Russia’s largest social network has been cleared of copyright infringement charges by a court in St. Petersburg. A lawsuit brought by a famous local records label alleged that VKontakte should be held liable for music piracy carried out by its users. However a judge ruled that there was no way the site could monitor all user uploads for infringement and in any event, no operator of Vkontakte had anything to do with the downloading, recording, and dissemination of any infringing content.
VKontakte, Russia’s version of Facebook, is a huge operation with upwards of 45 million daily users. Thanks to its file-hosting features it’s also one of the world’s largest unauthorized repositories of copyright music.
As a result the site has drawn criticism from record companies around the world and earlier this year was sued by a local label.
In June 2013, Studia Soyuz claimed that VKontakte was infringing its copyrights on more than 60 tracks and should therefore pay damages of 4,575,000 rubles ($144,000) to the label. The case has now been concluded and it didn’t go well for the company.
According to a statement on the website of the Arbitration Court of St. Petersburg and Leningrad, Soyuz were left high and dry after the court held that Vkontakte could not be held responsible for its users’ infringements.
The Court did recognize that VKontakte’s users had posted several dozen Soyuz-owned tracks to the file-sharing network but noted that none of VKontakte’s operators were directly involved in the “downloading, recording or dissemination” of the music detailed in the lawsuit. As a mere communications platform, VKontakte could not be held liable for its users’ actions provided it took action to remove unauthorized content once informed.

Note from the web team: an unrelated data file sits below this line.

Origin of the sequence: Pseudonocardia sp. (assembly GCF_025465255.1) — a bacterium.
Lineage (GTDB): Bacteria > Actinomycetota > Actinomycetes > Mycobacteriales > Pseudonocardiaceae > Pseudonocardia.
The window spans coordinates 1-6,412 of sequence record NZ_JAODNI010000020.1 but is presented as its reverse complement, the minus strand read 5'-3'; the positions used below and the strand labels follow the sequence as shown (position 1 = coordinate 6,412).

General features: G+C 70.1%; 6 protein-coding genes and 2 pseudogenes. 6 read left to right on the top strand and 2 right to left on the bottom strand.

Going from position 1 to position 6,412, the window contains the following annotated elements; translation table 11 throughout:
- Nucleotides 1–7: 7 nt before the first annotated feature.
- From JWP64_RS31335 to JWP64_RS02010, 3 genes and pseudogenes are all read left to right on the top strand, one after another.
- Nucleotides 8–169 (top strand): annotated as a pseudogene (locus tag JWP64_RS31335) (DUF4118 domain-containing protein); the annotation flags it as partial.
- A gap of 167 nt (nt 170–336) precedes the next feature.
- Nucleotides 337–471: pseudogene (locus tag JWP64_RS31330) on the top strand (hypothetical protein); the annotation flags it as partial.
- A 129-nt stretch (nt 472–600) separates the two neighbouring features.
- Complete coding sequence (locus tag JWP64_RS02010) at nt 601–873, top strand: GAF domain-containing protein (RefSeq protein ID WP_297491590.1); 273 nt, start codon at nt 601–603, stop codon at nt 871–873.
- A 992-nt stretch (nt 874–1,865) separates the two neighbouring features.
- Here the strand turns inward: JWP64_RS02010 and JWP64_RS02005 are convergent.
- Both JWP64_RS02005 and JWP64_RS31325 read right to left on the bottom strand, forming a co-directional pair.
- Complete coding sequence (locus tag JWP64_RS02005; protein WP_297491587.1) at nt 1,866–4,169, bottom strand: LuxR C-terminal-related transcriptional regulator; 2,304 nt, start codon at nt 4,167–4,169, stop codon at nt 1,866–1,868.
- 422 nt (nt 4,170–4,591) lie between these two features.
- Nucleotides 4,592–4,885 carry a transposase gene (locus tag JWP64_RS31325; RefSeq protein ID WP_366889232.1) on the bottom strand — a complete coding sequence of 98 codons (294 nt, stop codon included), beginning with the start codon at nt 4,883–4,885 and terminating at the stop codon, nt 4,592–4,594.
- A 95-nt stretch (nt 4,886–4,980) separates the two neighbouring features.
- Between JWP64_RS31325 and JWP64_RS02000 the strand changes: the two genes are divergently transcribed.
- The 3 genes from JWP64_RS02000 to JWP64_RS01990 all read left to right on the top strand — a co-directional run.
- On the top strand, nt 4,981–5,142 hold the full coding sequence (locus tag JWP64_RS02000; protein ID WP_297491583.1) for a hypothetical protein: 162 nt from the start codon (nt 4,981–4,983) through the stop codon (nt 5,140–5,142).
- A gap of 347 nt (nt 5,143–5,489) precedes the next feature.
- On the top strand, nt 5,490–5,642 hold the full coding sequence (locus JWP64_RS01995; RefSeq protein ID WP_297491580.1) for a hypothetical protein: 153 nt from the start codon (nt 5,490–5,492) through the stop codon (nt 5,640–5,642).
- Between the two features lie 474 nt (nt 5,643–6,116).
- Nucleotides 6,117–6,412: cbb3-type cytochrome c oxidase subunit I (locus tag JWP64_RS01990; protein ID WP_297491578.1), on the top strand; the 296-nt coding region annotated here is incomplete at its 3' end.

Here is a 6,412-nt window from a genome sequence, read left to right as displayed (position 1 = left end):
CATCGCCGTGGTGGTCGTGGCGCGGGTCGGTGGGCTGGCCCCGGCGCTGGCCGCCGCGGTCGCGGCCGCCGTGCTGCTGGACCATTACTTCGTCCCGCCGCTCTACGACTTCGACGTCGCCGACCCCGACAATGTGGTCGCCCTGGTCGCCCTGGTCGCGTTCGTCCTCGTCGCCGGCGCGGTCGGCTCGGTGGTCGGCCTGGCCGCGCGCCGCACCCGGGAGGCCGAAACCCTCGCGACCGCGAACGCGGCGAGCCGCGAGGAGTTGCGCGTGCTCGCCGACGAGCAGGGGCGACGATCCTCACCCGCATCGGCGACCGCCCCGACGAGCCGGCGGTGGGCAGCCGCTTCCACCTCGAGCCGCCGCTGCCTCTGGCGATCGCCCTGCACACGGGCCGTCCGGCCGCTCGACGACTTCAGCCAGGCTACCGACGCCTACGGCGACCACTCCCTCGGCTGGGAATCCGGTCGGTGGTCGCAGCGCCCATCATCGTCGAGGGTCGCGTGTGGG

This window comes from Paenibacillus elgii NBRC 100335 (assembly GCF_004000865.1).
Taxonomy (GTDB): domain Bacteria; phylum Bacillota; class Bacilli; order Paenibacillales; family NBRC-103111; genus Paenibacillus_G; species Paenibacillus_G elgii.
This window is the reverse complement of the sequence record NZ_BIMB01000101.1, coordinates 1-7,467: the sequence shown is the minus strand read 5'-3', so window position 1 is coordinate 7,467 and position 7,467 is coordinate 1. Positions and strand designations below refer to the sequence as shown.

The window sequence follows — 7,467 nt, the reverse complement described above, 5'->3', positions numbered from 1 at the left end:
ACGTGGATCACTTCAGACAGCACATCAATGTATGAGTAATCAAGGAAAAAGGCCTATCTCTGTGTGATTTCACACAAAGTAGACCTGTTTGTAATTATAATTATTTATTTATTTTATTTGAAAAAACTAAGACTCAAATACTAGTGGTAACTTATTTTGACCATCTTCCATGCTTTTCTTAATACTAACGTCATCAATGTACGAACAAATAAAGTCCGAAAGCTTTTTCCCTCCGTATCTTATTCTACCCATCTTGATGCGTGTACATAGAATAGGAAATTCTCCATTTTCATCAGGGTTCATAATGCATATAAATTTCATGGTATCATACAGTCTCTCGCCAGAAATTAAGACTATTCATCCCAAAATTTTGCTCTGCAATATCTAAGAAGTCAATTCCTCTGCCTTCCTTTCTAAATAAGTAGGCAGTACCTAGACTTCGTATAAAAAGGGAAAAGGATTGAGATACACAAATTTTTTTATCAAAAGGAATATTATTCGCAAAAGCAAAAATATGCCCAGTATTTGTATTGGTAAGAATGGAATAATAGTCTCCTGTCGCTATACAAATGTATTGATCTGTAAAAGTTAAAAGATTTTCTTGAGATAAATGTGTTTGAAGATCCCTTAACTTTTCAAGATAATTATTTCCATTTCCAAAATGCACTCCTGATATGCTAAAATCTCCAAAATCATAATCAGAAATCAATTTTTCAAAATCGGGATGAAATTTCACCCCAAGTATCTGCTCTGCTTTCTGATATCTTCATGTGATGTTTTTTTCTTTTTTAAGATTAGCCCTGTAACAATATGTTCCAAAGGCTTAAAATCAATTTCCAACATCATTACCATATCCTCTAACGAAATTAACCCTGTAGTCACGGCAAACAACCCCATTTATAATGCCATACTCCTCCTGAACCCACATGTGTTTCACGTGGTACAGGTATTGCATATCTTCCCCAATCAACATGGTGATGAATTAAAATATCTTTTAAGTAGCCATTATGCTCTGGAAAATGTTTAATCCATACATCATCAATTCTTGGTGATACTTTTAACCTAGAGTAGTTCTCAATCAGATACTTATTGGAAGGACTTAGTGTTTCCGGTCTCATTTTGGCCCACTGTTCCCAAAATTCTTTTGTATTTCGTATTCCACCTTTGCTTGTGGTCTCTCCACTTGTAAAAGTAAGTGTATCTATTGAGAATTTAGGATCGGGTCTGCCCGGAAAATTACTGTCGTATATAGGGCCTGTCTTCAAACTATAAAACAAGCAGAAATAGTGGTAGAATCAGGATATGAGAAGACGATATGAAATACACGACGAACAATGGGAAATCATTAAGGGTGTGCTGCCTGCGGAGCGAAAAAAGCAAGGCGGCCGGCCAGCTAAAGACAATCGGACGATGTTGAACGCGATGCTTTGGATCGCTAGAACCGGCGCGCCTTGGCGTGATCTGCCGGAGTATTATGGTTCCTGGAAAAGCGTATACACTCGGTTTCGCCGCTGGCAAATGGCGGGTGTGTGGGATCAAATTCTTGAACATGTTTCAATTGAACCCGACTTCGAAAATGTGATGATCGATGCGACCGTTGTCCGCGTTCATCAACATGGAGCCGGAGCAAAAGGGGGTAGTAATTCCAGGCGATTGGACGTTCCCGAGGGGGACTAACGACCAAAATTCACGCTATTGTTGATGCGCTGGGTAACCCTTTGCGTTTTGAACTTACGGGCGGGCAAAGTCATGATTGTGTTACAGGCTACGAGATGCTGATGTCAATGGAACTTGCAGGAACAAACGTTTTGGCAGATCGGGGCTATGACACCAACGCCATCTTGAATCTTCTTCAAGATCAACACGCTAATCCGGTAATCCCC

The judgment also considered some of the practicalities of holding the social network liable for the many hundreds of millions of actions carried out by its users every single day.
The Court recognized that it would be impossible to monitor all of the submissions to the site and accepted that assessing whether those submissions were also copyright-infringing would be beyond VKontakte’s abilities. Some artists, Soyuz’s included, had previously uploaded their own songs to the social network.
As a result the Court concluded that if any copyright infringing activity had taken place it would be the responsibility of the users who carried it out and VKontakte could not be held liable.
While the decision will be welcomed by the social networking site, it is believed that VKontakte may soon become a useful ally of the music industry.
Earlier this year the site’s founder said that talks were underway with Universal, Warner and Sony with a view to making their content available to the site’s users as part of a licensing deal.
Any positive agreement along those lines would be welcome by the United States Trade Representative, who previously labeled VKontakte a “rogue site.”